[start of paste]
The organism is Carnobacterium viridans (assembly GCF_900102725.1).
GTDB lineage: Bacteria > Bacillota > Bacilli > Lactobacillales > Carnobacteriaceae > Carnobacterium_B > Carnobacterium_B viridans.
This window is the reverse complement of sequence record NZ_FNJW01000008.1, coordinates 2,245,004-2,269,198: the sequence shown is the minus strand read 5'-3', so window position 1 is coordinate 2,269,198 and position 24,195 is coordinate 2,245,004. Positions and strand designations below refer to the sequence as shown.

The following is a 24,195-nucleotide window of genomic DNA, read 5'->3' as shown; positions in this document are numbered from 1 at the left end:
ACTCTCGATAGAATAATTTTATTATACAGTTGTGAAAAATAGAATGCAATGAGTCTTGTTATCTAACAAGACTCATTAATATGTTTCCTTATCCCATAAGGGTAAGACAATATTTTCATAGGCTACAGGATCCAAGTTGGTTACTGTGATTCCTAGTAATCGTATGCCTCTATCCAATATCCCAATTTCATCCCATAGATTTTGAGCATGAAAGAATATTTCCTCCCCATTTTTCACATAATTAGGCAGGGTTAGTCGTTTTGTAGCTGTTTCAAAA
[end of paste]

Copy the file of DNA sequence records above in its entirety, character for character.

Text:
The organism is Carnobacterium viridans (assembly GCF_900102725.1).
GTDB lineage: Bacteria > Bacillota > Bacilli > Lactobacillales > Carnobacteriaceae > Carnobacterium_B > Carnobacterium_B viridans.
This window is the reverse complement of sequence record NZ_FNJW01000008.1, coordinates 2,245,004-2,269,198: the sequence shown is the minus strand read 5'-3', so window position 1 is coordinate 2,269,198 and position 24,195 is coordinate 2,245,004. Positions and strand designations below refer to the sequence as shown.

The following is a 24,195-nucleotide window of genomic DNA, read 5'->3' as shown; positions in this document are numbered from 1 at the left end:
ACTCTCGATAGAATAATTTTATTATACAGTTGTGAAAAATAGAATGCAATGAGTCTTGTTATCTAACAAGACTCATTAATATGTTTCCTTATCCCATAAGGGTAAGACAATATTTTCATAGGCTACAGGATCCAAGTTGGTTACTGTGATTCCTAGTAATCGTATGCCTCTATCCAATATCCCAATTTCATCCCATAGATTTTGAGCATGAAAGAATATTTCCTCCCCATTTTTCACATAATTAGGCAGGGTTAGTCGTTTTGTAGCTGTTTCAAAA